An Injured Lion Still Wants to Roar
“Call me selfish,” Jai told me. “But I want all of you. Any time you’ll spend working on this lecture is wasted time, because it’s time away from the kids and from me.”
I understood where she was coming from. From the time I’d gotten sick, I had made a pledge to myself to defer to Jai and honor her wishes. I saw it as my mission to do all I could to lessen the burdens in her life brought on by my illness. That’s why I spent many of my waking hours making arrangements for my family’s future without me. Still, I couldn’t let go of my urge to give this last lecture.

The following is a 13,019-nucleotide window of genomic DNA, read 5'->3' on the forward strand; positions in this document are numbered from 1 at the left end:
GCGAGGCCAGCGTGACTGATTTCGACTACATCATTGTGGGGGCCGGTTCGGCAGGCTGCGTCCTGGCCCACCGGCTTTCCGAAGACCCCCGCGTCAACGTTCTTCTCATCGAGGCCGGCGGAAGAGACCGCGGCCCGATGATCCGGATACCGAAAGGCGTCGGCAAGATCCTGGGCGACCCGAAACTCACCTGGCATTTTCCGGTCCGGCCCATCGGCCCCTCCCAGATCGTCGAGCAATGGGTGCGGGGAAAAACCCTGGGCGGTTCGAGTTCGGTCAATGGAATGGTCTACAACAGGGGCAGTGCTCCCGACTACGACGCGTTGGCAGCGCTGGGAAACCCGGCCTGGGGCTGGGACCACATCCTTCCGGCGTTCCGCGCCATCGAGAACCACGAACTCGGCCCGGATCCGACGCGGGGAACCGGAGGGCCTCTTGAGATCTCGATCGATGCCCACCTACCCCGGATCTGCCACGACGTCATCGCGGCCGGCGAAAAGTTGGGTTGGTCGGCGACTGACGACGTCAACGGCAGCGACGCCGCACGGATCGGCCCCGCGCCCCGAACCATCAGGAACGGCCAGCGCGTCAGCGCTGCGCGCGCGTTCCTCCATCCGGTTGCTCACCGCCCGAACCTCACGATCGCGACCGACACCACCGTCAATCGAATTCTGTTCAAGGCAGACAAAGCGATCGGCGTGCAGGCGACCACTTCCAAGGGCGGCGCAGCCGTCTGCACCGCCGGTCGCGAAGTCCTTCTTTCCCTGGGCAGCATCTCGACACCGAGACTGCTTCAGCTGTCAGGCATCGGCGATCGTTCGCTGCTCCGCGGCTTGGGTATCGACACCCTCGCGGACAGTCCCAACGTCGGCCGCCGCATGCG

Throughout my academic career, I’d given some pretty good talks. But being considered the best speaker in a computer-science department is like being known as the tallest of the Seven Dwarfs. And right then, I had the feeling that I had more in me, that if I gave it my all, I might be able to offer people something special. “Wisdom” is a strong word, but maybe that was it.
Jai still wasn’t happy about it. We eventually took the issue to Michele Reiss, the psychotherapist we’d begun seeing a few months earlier. She specializes in helping families when one member is confronting a terminal illness.
“I know Randy,” Jai told Dr. Reiss. “He’s a workaholic. I know just what he’ll be like when he starts putting the lecture together. It’ll be all-consuming.” The lecture, she argued, would be an unnecessary diversion from the overwhelming issues we were grappling with, in our lives.
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